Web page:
Entitled:

EmptyGrave:
People pirate for the same reasons they watch internet porn (the greatest and most ignored victim of piracy):

1. It's free.
2. It's easy.
3. It's anonymous.

Why do we debate the morality and self-justifications of a practice that would essentially not exist were it not easy, free, or anonymous?

I think the main difference is, that most people would completely disagree with you about "digital eroticism" being an art form that deserves the protection of continued improvement and creation for the sake of progress to begin with.

As far as most people are concerned, if there are already enough porn videos out there to let me watch new ones every day for the rest of my life, then, as one cracked.com article put it, "titties are post-scarcity". They don't want to fund the making of more porn, because they honestly believe that the world doesn't need more porn.

They wouldn't say the same about video games, because even if we as a culture already have a multitude of great games, they believe that there is a value in the continued existence and improvement of the games industry as well.

Great idea actually. We should rally support "Make piracy legal, it will destroy video games and thus stop violence" The regular people will eat it up!

TopazFusion:
It would be easy to get around it though. In the sim, just make all your games "always online". That'll stop the pirates!

which is freaking hilarious by the way, because one pirate who was complaining about the in-game piracy was asking if it was possible to research DRM like Always Online.

the irony is so god damned thick, you could cut it with a Lancer.

Captcha, Too Salty!

These pirates are the Sodium Overlords, Working for Captain No Johns and the Salty Crew!

Use kickstarter -> Piracy offset by pre-paid fan funds + more artistic freedom -> Problem solved.

Or, you know just consider the fact that most great artists throughout history made their work for it's own sake, without neutering it for mass appeal out of fear of profit margin expectations.

If you're a consumer, don't pirate shit without buying it. You should show your appreciation for an artists work, and your desire to see more from them.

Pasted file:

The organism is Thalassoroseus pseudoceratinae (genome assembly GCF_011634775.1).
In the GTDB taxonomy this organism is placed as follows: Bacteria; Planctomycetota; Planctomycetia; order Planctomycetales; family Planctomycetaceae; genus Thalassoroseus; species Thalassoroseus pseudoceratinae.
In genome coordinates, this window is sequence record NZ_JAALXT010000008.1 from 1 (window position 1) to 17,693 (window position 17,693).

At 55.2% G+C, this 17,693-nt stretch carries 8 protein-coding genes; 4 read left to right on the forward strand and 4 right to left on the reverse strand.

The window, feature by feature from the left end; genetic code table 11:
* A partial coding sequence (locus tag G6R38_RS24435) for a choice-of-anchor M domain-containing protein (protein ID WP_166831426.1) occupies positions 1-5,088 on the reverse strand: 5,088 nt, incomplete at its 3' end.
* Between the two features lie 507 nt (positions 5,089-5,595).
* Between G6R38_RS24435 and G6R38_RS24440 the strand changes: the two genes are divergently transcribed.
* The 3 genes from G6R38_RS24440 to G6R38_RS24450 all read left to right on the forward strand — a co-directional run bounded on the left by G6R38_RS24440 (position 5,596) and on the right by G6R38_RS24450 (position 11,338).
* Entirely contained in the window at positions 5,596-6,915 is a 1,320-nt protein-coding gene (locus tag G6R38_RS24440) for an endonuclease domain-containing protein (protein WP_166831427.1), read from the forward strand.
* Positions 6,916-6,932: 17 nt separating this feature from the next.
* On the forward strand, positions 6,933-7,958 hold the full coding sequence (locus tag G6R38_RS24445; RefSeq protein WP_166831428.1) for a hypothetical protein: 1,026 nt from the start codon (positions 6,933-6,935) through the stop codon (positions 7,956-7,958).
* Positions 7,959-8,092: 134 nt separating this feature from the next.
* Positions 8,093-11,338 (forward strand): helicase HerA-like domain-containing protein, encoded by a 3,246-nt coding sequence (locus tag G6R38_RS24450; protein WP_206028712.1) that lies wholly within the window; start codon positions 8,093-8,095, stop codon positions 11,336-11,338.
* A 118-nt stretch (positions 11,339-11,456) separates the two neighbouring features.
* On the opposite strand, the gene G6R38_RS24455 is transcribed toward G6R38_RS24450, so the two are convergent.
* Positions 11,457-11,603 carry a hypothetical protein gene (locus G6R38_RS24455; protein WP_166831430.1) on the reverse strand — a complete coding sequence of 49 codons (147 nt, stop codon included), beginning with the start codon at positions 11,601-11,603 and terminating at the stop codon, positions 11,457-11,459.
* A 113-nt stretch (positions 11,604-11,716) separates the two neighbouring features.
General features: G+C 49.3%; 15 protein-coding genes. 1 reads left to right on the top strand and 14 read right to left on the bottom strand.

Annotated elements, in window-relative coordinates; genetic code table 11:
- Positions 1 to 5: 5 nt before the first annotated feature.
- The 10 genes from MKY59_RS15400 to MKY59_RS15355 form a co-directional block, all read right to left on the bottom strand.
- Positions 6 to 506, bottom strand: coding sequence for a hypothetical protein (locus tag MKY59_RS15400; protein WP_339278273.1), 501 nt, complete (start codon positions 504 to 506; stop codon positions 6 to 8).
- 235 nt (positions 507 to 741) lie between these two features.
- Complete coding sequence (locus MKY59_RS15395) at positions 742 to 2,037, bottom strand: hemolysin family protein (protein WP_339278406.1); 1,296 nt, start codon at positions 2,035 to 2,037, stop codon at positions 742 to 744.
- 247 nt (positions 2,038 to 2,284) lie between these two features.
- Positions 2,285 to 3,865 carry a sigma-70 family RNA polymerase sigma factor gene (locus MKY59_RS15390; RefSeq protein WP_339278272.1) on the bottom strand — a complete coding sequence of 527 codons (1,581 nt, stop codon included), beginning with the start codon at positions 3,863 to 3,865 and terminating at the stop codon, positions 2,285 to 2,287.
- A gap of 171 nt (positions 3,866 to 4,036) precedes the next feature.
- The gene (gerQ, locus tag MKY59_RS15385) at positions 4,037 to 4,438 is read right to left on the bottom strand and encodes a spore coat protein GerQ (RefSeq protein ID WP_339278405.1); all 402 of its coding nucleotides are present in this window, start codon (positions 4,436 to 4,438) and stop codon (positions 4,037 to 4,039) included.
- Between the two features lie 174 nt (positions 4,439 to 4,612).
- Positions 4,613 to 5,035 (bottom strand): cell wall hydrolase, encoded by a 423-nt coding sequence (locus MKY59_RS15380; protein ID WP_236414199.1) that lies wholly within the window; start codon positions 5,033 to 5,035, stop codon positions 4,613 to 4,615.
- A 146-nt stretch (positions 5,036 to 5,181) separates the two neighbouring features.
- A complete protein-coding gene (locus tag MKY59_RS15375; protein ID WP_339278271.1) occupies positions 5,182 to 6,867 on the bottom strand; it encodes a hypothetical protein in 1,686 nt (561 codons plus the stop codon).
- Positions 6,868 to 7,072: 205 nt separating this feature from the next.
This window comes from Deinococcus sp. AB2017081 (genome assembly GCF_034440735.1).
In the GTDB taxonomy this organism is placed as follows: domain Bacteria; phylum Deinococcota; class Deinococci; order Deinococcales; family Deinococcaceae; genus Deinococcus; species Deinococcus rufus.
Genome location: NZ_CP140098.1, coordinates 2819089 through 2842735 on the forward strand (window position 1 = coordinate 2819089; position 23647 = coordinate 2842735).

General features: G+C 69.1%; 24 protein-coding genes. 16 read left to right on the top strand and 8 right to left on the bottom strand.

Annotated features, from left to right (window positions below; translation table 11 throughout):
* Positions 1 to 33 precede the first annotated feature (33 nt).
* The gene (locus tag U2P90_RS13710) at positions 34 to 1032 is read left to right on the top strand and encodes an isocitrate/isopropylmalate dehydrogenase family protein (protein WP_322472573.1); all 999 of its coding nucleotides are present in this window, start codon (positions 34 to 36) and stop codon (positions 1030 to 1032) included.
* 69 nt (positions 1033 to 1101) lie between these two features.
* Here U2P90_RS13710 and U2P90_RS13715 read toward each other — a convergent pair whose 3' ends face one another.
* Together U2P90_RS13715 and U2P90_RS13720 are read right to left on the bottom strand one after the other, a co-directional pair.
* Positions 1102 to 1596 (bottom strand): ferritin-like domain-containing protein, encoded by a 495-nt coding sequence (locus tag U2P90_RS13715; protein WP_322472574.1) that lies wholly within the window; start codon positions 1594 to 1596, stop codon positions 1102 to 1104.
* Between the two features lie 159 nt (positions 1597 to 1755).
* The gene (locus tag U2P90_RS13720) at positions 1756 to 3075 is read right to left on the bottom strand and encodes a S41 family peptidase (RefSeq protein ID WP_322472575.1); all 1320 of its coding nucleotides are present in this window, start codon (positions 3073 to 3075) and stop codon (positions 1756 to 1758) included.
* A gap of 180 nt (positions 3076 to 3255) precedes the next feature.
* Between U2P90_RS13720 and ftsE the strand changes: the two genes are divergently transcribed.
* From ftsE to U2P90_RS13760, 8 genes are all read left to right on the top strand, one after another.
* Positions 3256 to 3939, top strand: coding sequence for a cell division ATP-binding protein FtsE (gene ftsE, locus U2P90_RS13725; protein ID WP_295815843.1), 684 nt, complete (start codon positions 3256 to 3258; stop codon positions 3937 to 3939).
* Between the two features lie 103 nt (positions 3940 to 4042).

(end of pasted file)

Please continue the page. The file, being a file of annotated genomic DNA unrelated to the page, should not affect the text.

If you're an artist, don't bitch about piracy. You're missing the point of art if profit is what you're in the business for, not to mention that if someone pirated it, that means someone experienced something you made, which should be what you wanted in the first place.

Yeah it's great and all but it makes it impossible to search for ACTUAL reviews of the game without people praising the astounding way they've dealt with piracy. For the record, I downloaded the demo and it's pretty mediocre.

MrGalactus:
Or, you know just consider the fact that most great artists throughout history made their work for it's own sake, without neutering it for mass appeal out of fear of profit margin expectations.

The great artists got paid to make it. Michelangelo didn't spend years painting the Pope's ceiling without compensation. Mozart was contracted to write The Magic Flute. Dickens was paid by the word for his exceptionally long stories and expected to make a "tidy thousand pounds" off of A Christmas Carol. And, yes, Shakespeare's plays were, indeed, neutered for mass appeal, mostly out of fear of offending his paying audiences. Tolkien spent a good chunk of time wrestling with the publishing pirates of his day who profited off his work.

Which uncompensated artists did you have in mind?

Veylon:

MrGalactus:
Or, you know just consider the fact that most great artists throughout history made their work for it's own sake, without neutering it for mass appeal out of fear of profit margin expectations.